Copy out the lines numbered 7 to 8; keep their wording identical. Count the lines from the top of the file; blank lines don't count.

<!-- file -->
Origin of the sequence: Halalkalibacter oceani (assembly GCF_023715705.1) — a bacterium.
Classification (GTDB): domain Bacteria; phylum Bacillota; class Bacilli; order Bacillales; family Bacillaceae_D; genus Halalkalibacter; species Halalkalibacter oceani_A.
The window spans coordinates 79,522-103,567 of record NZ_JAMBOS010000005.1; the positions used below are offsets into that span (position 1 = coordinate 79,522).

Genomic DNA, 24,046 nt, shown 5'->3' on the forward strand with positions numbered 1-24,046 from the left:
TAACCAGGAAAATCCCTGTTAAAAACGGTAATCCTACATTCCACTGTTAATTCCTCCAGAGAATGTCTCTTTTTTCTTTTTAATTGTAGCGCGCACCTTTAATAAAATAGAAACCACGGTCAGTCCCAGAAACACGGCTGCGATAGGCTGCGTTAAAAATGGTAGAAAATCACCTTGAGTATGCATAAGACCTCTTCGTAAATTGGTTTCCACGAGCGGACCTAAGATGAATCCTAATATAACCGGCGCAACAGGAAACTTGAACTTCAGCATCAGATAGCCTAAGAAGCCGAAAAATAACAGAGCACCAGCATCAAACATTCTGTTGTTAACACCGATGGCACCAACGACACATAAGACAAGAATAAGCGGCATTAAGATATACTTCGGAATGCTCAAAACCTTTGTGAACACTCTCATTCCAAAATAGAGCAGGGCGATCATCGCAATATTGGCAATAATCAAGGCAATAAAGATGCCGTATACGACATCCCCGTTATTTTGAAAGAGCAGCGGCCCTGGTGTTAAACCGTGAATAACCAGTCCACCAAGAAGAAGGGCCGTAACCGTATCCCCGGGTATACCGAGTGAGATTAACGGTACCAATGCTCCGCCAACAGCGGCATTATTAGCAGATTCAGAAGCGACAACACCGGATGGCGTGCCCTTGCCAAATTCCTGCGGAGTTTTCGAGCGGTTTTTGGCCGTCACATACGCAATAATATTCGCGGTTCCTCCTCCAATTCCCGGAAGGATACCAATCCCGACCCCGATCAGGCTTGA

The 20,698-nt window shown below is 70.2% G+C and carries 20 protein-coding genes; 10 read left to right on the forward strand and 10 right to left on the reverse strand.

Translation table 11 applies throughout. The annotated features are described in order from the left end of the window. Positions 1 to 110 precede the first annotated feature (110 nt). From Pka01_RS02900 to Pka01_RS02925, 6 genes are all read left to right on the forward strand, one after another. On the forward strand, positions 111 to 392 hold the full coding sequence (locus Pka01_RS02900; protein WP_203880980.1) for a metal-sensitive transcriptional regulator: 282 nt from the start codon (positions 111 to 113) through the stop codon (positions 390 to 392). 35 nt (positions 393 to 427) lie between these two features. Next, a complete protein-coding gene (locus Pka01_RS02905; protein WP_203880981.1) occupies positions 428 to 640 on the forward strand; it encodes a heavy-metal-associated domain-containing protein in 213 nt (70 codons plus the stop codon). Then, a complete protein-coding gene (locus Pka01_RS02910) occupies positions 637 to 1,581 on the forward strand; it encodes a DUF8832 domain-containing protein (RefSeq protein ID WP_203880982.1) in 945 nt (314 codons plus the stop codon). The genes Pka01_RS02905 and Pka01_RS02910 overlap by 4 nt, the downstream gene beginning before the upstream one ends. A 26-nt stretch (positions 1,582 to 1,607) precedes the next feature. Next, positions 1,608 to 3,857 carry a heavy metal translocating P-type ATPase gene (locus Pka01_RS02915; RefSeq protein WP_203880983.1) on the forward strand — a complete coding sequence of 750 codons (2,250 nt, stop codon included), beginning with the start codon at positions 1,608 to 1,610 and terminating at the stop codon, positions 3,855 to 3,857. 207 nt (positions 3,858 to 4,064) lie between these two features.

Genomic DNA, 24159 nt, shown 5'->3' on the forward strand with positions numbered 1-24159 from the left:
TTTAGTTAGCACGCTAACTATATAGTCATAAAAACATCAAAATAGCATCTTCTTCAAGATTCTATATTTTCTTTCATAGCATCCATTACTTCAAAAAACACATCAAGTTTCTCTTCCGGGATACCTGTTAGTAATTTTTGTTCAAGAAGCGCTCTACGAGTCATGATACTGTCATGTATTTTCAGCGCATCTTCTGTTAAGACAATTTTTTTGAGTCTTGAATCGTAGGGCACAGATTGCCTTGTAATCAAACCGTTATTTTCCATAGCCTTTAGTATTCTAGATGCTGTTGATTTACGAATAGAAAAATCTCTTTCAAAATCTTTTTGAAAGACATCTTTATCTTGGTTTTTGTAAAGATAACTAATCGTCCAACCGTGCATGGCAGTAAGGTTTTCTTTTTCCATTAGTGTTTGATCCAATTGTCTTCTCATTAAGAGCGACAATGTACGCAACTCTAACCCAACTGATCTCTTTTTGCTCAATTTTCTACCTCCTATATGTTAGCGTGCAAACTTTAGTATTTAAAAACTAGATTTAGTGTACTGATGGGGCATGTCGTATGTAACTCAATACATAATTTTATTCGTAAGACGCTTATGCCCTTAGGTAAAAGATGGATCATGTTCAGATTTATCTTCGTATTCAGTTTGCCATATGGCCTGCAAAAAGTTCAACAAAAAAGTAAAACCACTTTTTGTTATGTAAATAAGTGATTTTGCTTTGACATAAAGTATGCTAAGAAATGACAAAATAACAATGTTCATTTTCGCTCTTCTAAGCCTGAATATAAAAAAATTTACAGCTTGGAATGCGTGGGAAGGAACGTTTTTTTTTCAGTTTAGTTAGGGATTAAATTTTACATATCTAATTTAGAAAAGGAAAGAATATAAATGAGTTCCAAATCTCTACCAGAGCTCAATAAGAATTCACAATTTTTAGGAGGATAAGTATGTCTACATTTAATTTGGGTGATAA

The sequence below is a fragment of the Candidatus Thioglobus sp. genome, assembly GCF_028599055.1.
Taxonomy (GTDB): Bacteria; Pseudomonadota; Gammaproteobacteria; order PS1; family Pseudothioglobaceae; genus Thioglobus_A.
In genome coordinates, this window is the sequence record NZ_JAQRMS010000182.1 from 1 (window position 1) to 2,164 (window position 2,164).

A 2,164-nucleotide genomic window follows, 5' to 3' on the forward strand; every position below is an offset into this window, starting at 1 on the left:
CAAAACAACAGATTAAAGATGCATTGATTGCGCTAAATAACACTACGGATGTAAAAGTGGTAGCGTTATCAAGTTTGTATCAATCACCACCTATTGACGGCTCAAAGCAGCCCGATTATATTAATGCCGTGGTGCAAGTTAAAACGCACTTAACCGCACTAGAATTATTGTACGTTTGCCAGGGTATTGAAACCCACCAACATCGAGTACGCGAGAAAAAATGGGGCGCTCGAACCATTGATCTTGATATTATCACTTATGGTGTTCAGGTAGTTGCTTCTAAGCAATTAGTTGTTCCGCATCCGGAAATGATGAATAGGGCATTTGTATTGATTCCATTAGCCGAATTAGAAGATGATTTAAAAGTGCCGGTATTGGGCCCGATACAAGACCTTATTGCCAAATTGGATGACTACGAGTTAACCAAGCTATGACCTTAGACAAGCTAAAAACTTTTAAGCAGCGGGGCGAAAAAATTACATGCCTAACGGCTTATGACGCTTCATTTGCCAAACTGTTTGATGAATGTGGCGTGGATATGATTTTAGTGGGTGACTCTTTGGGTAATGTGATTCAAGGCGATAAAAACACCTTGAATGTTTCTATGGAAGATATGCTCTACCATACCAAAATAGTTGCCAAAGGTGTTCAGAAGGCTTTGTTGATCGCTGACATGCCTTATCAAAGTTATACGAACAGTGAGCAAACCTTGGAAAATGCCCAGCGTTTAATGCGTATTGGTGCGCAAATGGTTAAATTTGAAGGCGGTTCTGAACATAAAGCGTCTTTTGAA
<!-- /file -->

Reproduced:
Translation table 11 applies throughout. The annotated features are described in order from the left end of the window. Positions 1 to 110 precede the first annotated feature (110 nt). From Pka01_RS02900 to Pka01_RS02925, 6 genes are all read left to right on the forward strand, one after another. On the forward strand, positions 111 to 392 hold the full coding sequence (locus Pka01_RS02900; protein WP_203880980.1) for a metal-sensitive transcriptional regulator: 282 nt from the start codon (positions 111 to 113) through the stop codon (positions 390 to 392). 35 nt (positions 393 to 427) lie between these two features. Next, a complete protein-coding gene (locus Pka01_RS02905; protein WP_203880981.1) occupies positions 428 to 640 on the forward strand; it encodes a heavy-metal-associated domain-containing protein in 213 nt (70 codons plus the stop codon). Then, a complete protein-coding gene (locus Pka01_RS02910) occupies positions 637 to 1,581 on the forward strand; it encodes a DUF8832 domain-containing protein (RefSeq protein ID WP_203880982.1) in 945 nt (314 codons plus the stop codon). The genes Pka01_RS02905 and Pka01_RS02910 overlap by 4 nt, the downstream gene beginning before the upstream one ends. A 26-nt stretch (positions 1,582 to 1,607) precedes the next feature. Next, positions 1,608 to 3,857 carry a heavy metal translocating P-type ATPase gene (locus Pka01_RS02915; RefSeq protein WP_203880983.1) on the forward strand — a complete coding sequence of 750 codons (2,250 nt, stop codon included), beginning with the start codon at positions 1,608 to 1,610 and terminating at the stop codon, positions 3,855 to 3,857. 207 nt (positions 3,858 to 4,064) lie between these two features.

Genomic DNA, 24159 nt, shown 5'->3' on the forward strand with positions numbered 1-24159 from the left: